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Simply put, Moorlach doesn’t think Measure H money should go to Planned Parenthood for health and sex education—even if county employees and health-care organizations rely on such education. “We’re in a recession; the money goes to community clinics for family and specialty care for families. Is education for STDs and sex education a real high priority? Is that really where the money should be going?” He said no, and the board agreed with him.
He says this doesn’t mean he will block Planned Parenthood from receiving funds in the future if they meet the new criteria, which require clinics that perform abortions and are seeking Measure H funds to spend the money in a location where abortions are not performed and to financially separate the funds from money used for abortion services.
Being seen as tough on Planned Parenthood certainly plays well with Moorlach’s constituents. At a luncheon two weeks ago at the Pacific Club—an opulent, wood-paneled private establishment in Newport Beach—for the Family Action PAC, guest speaker Moorlach brought up Planned Parenthood. “It’s been like dealing with the demon from the pit,” Moorlach told the group of about 22, who politely chuckled and sent a soft wave of applause through the room when Moorlach told the story of how the HCA would now be more transparent in disclosing clinics that receive public funding, thanks to the work of the board and an unnamed “constituent” who had pestered him to look into the issue. Bucher, seated next to Moorlach, smiled wide.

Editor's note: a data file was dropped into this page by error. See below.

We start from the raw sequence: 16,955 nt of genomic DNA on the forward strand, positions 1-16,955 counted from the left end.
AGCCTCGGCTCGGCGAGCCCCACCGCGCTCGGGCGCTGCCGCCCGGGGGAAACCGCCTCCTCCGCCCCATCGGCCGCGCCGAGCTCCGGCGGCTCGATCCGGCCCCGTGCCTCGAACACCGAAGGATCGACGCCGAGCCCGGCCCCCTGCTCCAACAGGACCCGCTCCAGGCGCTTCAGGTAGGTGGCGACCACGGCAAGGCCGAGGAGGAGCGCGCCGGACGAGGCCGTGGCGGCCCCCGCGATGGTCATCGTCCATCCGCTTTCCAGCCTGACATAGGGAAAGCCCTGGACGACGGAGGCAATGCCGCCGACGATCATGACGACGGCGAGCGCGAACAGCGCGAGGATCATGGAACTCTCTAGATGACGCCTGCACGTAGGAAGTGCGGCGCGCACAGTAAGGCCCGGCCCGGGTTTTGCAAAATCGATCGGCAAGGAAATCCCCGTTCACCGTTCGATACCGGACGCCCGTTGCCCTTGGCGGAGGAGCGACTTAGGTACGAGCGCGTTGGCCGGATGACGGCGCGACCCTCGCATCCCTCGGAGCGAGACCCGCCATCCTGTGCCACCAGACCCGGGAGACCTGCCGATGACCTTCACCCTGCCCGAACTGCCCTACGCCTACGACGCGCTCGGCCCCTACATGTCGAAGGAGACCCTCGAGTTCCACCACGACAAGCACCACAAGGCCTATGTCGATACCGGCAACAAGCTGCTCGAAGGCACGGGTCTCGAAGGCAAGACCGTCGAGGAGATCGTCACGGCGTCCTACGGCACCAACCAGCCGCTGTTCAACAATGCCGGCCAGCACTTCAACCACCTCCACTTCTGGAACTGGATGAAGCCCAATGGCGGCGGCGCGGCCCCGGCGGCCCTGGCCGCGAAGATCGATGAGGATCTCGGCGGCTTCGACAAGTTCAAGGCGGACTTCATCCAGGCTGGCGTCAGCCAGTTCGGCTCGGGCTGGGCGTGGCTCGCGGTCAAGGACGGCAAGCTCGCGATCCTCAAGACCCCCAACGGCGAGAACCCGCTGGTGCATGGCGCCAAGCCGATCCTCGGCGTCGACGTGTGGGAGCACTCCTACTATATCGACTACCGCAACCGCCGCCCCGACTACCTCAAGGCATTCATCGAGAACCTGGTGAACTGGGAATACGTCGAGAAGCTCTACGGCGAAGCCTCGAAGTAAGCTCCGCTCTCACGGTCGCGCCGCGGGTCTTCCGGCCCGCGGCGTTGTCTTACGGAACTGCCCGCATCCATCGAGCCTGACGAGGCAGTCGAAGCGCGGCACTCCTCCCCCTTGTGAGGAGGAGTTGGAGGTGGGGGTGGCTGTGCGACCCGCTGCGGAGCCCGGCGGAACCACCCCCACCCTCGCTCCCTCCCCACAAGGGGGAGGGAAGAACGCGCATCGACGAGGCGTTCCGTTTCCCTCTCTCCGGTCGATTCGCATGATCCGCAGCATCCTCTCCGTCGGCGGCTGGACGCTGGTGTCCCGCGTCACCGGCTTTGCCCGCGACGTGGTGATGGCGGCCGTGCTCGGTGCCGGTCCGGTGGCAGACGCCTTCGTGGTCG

When asked later about the demon comment, Moorlach laughs. “There are some organizational names that just invoke some kind of reaction,” he says. The demon comment was a reference to some of the e-mails he received from supporters of Planned Parenthood during the March debates—some of which were very polite, some of which “were just attacks,” he says. “How is that supposed to help me change my mind?” He notes that his chief of staff met with a Planned Parenthood board member, and he’s not averse to having the county fund them in the future.
While all the other clinics had their new proposals approved within the past month, Planned Parenthood’s proposal has not been. Their most recent effort to secure funding for a much-needed comprehensive breast-cancer clinic for women younger than 40, who don’t qualify for any publicly subsidized treatments, has been rejected several times by HCA. “We were fully confident that our proposal met all their new rules and restrictions,” says CEO Jon Dunn. The agency rejected the first application in late April, not because it violated any of the new policy rules, but because it included the hiring of a nurse case manager, which the agency said did not qualify as direct medical-care personnel.
Planned Parenthood has since revised the proposal several times, eliminating the nurse case manager. Gates says they are still openly negotiating the proposal and that the grant is still set aside for Planned Parenthood, pending the HCA’s approval. If the agency signs off on the proposal, it won’t have to go before the supervisors again, Gates says.
Even so, Dunn remains wary. “One of the things that’s been very troubling about this whole process, and I think it leaves little doubt that there’s a larger agenda here,” he says, “is that every time we attempt to comply with a new rule, there’s another new rule.”
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